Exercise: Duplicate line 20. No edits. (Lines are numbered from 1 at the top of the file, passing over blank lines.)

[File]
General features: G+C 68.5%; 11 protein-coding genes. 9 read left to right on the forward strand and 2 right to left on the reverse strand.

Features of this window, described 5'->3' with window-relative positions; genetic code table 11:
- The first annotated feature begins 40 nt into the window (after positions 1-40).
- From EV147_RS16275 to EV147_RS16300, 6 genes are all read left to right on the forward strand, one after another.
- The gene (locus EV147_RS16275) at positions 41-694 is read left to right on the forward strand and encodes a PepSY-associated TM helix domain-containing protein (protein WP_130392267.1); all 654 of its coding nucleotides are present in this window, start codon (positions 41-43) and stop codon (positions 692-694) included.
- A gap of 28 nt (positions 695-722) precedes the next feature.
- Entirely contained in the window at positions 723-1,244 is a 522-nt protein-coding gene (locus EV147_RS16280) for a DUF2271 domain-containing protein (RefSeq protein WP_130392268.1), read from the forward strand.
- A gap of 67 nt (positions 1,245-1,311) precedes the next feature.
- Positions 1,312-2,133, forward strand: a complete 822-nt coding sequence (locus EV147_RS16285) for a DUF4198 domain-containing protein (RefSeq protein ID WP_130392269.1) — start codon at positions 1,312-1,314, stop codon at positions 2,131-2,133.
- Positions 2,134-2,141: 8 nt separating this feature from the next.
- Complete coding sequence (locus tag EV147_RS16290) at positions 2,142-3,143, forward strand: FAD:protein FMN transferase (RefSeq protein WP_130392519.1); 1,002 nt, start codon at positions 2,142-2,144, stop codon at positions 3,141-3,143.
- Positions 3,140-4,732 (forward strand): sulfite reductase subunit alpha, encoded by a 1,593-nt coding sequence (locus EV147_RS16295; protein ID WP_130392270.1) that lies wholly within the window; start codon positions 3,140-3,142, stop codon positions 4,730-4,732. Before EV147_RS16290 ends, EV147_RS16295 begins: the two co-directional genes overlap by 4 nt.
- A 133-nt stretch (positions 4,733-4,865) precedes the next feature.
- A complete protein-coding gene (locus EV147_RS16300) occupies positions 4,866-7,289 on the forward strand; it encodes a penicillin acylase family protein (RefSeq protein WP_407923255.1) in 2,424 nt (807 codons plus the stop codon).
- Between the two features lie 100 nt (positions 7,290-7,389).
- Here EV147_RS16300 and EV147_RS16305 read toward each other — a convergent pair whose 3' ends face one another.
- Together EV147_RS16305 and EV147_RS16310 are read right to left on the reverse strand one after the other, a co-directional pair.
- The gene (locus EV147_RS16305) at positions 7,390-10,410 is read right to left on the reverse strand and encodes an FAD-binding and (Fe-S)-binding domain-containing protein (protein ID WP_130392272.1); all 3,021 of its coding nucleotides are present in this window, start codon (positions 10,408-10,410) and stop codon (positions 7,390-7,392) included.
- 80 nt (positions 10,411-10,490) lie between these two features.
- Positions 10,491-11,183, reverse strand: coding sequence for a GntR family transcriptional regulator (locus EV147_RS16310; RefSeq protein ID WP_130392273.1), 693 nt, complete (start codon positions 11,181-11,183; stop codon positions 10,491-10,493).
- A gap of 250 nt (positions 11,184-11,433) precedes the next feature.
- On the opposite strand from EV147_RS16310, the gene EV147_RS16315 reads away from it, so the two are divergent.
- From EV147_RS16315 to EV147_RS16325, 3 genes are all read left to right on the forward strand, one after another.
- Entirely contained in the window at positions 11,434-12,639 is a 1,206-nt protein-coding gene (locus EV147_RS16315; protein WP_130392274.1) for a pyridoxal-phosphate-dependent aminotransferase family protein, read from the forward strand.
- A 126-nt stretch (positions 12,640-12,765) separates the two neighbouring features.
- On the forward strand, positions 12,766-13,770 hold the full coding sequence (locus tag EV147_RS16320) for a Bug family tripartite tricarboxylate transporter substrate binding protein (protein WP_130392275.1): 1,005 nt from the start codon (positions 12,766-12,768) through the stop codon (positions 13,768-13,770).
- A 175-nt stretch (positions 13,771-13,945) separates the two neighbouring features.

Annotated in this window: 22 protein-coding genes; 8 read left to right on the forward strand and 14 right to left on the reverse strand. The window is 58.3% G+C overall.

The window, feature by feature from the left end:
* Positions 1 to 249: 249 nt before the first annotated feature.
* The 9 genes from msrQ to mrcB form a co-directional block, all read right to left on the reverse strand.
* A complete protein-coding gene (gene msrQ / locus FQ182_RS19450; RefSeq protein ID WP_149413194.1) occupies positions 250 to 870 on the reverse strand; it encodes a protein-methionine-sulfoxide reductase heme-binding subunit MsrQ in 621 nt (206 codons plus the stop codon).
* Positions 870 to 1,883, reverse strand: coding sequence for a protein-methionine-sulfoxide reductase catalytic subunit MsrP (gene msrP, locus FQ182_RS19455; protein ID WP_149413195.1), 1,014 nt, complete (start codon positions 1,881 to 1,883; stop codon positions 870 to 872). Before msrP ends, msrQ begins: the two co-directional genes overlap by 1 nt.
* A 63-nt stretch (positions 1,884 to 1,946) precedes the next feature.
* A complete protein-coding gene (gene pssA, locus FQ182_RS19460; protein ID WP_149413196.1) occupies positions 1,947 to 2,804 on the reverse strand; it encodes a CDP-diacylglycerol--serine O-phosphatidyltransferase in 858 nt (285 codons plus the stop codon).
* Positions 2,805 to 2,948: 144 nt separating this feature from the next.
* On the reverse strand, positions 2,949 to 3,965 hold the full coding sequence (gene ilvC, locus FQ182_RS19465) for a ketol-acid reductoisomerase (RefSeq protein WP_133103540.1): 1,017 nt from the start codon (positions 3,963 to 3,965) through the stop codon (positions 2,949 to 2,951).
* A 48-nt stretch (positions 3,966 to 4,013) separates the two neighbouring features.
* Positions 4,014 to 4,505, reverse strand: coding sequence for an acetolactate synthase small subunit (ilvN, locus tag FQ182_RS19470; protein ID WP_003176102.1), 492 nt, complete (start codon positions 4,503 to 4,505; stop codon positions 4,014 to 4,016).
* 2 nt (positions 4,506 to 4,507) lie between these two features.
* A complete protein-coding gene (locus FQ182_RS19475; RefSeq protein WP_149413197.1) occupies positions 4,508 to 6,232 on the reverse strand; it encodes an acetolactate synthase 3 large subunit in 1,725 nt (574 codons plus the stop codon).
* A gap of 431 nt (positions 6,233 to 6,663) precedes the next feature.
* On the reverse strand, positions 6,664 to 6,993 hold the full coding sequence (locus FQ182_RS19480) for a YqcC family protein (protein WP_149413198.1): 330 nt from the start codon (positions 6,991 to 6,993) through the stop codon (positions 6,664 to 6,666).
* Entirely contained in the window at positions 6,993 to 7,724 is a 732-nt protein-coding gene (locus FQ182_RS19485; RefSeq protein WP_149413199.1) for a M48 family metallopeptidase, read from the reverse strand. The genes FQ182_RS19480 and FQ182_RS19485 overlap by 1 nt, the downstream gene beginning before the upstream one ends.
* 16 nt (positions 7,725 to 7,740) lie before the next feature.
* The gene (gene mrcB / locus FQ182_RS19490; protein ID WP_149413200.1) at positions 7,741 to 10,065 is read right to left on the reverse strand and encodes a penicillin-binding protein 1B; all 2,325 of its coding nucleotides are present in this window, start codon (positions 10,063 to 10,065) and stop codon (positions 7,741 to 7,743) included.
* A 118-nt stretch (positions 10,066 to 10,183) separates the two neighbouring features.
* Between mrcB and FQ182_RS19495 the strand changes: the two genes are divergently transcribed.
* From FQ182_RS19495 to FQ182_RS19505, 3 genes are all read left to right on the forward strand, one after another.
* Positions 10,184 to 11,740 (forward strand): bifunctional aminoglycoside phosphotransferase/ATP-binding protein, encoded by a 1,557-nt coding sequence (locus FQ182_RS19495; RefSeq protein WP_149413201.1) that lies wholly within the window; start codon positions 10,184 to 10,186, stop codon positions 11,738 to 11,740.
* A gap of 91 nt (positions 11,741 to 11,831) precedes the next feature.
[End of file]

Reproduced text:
- Positions 10,491-11,183, reverse strand: coding sequence for a GntR family transcriptional regulator (locus EV147_RS16310; RefSeq protein ID WP_130392273.1), 693 nt, complete (start codon positions 11,181-11,183; stop codon positions 10,491-10,493).